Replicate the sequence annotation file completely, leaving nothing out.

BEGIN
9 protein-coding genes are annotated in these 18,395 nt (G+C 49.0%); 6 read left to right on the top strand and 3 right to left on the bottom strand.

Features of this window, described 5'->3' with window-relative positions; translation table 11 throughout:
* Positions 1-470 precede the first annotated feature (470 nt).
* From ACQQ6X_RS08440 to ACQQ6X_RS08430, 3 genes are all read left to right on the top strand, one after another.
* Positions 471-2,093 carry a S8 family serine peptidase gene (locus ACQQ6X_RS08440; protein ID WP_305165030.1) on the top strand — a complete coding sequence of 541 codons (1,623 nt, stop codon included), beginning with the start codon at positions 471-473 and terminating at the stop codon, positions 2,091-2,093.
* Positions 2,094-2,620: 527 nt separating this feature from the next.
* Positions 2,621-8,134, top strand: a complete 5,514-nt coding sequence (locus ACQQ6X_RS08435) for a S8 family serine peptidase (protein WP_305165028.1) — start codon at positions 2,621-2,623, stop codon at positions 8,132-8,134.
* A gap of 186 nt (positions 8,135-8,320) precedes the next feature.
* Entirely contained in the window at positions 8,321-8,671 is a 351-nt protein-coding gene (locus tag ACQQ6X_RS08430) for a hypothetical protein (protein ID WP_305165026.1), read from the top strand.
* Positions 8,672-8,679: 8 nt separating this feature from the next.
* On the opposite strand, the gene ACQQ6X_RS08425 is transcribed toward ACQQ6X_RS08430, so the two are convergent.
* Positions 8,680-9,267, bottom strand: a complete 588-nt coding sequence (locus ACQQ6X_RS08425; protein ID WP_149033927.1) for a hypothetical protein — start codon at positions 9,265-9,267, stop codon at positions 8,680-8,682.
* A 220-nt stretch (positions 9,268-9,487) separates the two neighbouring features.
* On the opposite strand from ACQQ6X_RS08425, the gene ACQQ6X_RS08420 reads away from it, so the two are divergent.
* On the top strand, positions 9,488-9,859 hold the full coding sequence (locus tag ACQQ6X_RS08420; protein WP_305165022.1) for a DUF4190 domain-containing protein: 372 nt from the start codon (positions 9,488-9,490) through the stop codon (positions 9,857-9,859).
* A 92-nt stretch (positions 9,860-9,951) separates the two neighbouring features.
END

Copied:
9 protein-coding genes are annotated in these 18,395 nt (G+C 49.0%); 6 read left to right on the top strand and 3 right to left on the bottom strand.

Features of this window, described 5'->3' with window-relative positions; translation table 11 throughout:
* Positions 1-470 precede the first annotated feature (470 nt).
* From ACQQ6X_RS08440 to ACQQ6X_RS08430, 3 genes are all read left to right on the top strand, one after another.
* Positions 471-2,093 carry a S8 family serine peptidase gene (locus ACQQ6X_RS08440; protein ID WP_305165030.1) on the top strand — a complete coding sequence of 541 codons (1,623 nt, stop codon included), beginning with the start codon at positions 471-473 and terminating at the stop codon, positions 2,091-2,093.
* Positions 2,094-2,620: 527 nt separating this feature from the next.
* Positions 2,621-8,134, top strand: a complete 5,514-nt coding sequence (locus ACQQ6X_RS08435) for a S8 family serine peptidase (protein WP_305165028.1) — start codon at positions 2,621-2,623, stop codon at positions 8,132-8,134.
* A gap of 186 nt (positions 8,135-8,320) precedes the next feature.
* Entirely contained in the window at positions 8,321-8,671 is a 351-nt protein-coding gene (locus tag ACQQ6X_RS08430) for a hypothetical protein (protein ID WP_305165026.1), read from the top strand.
* Positions 8,672-8,679: 8 nt separating this feature from the next.
* On the opposite strand, the gene ACQQ6X_RS08425 is transcribed toward ACQQ6X_RS08430, so the two are convergent.
* Positions 8,680-9,267, bottom strand: a complete 588-nt coding sequence (locus ACQQ6X_RS08425; protein ID WP_149033927.1) for a hypothetical protein — start codon at positions 9,265-9,267, stop codon at positions 8,680-8,682.
* A 220-nt stretch (positions 9,268-9,487) separates the two neighbouring features.
* On the opposite strand from ACQQ6X_RS08425, the gene ACQQ6X_RS08420 reads away from it, so the two are divergent.
* On the top strand, positions 9,488-9,859 hold the full coding sequence (locus tag ACQQ6X_RS08420; protein WP_305165022.1) for a DUF4190 domain-containing protein: 372 nt from the start codon (positions 9,488-9,490) through the stop codon (positions 9,857-9,859).
* A 92-nt stretch (positions 9,860-9,951) separates the two neighbouring features.